Melinda Gebbie
Melinda Gebbie at TAM London 2010.JPG
Melinda Gebbie at The Amazing Meeting in London in 2010
Born San Francisco, California
Nationality American
Area(s) Writer, Penciller, Inker
Notable works Lost Girls

Melinda Gebbie in 1982

Melinda Gebbie is an American comics artist and writer, known for works such as "Cobweb" in writer (and now husband) Alan Moore's Tomorrow Stories anthology series, and for Lost Girls, the three-volume graphic novel she produced in collaboration with Moore, published by Top Shelf.

Early life

Melinda Gebbie was born in San Francisco. She became interested in comics in 1973, when she met writer/artist Lee Marrs at a publishers' fair.[citation needed]


Gebbie began her career as a fine artist.[citation needed] She contributed her first comic strip to Wimmen's Comix #3, the seminal all-women anthology published by Last Gasp. She wrote and drew short stories for Wimmen's Comix and many other anthologies, including Tits & Clits Comix, Wet Satin, and Anarchy Comics. In 1977 she completed her own solo book, Fresca Zizis.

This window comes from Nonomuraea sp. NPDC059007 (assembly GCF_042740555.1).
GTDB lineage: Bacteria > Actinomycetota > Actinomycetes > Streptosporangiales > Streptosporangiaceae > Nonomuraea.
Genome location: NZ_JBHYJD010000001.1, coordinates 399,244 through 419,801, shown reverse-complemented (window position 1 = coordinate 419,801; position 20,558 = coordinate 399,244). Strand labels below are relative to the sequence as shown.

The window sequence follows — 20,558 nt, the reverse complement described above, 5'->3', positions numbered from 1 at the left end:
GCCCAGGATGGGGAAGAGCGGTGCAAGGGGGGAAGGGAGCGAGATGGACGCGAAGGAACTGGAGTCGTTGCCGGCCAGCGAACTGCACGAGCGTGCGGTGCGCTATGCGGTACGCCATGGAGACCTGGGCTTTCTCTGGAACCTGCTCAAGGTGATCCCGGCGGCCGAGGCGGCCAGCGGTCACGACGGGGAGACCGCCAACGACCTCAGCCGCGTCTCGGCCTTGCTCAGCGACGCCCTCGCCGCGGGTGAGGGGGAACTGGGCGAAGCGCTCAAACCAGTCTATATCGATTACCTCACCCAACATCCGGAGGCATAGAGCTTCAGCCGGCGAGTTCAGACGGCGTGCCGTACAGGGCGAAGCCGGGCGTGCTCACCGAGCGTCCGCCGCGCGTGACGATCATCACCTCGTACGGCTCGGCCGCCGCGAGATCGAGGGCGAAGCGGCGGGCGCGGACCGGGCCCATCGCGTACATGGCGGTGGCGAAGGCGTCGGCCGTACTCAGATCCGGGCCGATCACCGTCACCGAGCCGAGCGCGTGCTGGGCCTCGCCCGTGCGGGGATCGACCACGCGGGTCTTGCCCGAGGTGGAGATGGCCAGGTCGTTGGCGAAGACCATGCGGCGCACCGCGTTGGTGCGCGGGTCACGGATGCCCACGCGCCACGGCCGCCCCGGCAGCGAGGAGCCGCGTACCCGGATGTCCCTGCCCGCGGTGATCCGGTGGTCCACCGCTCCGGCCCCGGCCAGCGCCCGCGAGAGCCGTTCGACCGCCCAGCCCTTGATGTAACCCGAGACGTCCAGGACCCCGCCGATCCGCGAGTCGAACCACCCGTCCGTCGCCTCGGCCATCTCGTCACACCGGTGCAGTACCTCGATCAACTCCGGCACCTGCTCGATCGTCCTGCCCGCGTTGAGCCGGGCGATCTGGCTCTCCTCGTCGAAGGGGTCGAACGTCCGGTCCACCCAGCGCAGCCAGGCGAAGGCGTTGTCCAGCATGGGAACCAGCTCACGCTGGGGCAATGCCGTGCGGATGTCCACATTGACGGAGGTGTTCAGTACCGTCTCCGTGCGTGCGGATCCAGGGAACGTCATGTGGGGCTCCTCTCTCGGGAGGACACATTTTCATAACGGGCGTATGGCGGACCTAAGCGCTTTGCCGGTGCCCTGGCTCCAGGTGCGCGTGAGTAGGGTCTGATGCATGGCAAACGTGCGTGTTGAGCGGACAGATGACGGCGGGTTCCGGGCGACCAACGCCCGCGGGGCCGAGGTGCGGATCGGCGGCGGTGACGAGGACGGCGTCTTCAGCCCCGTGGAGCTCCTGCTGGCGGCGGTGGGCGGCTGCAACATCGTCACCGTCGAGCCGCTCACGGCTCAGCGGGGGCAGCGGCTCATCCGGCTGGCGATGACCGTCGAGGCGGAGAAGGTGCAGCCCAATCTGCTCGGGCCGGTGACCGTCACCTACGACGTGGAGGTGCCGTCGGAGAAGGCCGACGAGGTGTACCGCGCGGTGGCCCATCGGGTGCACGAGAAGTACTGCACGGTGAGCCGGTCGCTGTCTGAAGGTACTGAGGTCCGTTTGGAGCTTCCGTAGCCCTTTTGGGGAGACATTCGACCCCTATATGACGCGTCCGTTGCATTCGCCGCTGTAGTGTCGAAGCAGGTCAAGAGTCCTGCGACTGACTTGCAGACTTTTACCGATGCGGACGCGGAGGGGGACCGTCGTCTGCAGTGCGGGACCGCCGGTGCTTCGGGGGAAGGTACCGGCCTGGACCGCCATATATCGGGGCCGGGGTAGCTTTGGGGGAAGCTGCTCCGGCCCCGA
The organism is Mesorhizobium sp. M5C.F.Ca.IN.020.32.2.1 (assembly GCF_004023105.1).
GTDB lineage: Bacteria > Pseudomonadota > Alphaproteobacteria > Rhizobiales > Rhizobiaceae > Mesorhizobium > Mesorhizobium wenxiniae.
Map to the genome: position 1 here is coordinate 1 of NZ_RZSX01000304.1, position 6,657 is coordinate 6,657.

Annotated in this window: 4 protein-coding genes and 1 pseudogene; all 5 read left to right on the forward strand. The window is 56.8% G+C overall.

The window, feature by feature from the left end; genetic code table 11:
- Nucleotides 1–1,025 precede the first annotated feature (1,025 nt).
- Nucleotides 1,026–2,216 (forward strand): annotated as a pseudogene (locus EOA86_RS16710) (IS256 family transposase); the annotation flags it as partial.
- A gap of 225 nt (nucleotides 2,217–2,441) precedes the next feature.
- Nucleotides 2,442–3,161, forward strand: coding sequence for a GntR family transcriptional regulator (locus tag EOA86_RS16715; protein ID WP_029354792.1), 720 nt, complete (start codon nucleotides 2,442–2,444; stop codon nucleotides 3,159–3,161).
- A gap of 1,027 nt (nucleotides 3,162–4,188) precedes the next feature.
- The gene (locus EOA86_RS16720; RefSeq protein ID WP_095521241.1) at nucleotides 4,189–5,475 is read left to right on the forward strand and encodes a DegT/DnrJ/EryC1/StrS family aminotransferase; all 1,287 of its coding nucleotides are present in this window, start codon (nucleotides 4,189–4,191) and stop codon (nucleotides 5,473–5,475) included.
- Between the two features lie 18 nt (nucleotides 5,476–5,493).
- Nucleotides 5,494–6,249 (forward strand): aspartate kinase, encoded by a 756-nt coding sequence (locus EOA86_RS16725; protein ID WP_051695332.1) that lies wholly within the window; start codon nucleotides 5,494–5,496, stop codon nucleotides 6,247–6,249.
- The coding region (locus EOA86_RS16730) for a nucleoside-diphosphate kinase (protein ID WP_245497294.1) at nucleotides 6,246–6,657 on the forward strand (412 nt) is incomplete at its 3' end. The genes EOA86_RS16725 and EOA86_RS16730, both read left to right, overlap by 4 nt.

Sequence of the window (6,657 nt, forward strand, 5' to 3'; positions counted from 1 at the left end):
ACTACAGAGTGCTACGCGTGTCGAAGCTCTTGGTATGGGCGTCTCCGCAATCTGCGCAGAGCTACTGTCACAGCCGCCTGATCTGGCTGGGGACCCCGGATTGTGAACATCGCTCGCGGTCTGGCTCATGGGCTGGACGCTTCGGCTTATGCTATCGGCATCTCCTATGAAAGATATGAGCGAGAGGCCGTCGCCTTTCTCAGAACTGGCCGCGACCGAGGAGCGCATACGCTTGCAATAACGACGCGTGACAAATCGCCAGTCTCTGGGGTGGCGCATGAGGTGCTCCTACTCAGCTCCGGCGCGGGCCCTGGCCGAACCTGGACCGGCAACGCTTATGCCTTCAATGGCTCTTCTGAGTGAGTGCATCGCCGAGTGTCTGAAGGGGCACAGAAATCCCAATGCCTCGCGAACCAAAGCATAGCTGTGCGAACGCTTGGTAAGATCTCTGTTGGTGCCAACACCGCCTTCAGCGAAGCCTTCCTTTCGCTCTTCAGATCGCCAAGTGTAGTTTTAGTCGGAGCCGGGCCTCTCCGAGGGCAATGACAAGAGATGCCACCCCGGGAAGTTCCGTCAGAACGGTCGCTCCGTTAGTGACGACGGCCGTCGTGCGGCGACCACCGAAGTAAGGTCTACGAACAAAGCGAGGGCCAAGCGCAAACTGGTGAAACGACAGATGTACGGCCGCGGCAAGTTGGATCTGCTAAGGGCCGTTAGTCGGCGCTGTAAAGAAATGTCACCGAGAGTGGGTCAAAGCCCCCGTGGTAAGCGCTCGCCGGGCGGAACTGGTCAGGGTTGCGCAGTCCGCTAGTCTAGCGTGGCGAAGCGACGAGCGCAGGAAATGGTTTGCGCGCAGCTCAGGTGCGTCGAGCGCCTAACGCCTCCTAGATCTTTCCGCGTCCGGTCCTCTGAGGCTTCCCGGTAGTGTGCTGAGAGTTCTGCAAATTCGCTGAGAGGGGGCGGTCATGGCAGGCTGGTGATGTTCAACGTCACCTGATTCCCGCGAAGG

In 1984 she moved to England to work on the animated film adaptation of Raymond Briggs' When the Wind Blows. Following this, she worked in a variety of illustration and office jobs and continued making short stories for anthologies such as Strip AIDS and Heartbreak Hotel. During this time she was briefly involved in an obscenity trial when Knockabout Comics was prosecuted by the UK's customs agency over the importation of 'pornographic' comics, including her Fresca Zizis. The verdict was that all the comics should be confiscated and burned; Fresca Zizis was made illegal to possess in the UK.

In the early 1990s, Alan Moore and Gebbie began collaborating on Lost Girls, a story in which the female protagonists of Peter and Wendy, Alice's Adventures in Wonderland, and The Wonderful Wizard of Oz meet and share sexual stories and experiences. Moore wrote the story, and Gebbie illustrated it. The story was finished in 2006. Meanwhile, she and Moore created Cobweb, a mysterious heroine who appeared in twelve issues of the Moore-written anthology Tomorrow Stories between 1999 and 2002.

Personal life

Gebbie was briefly married to California poet Adam Cornford in 1984. Their relationship inspired Cornford's poetry collection Animations (San Francisco, City Lights, 1988). Gebbie married Alan Moore on 12 May 2007.[1]





External links


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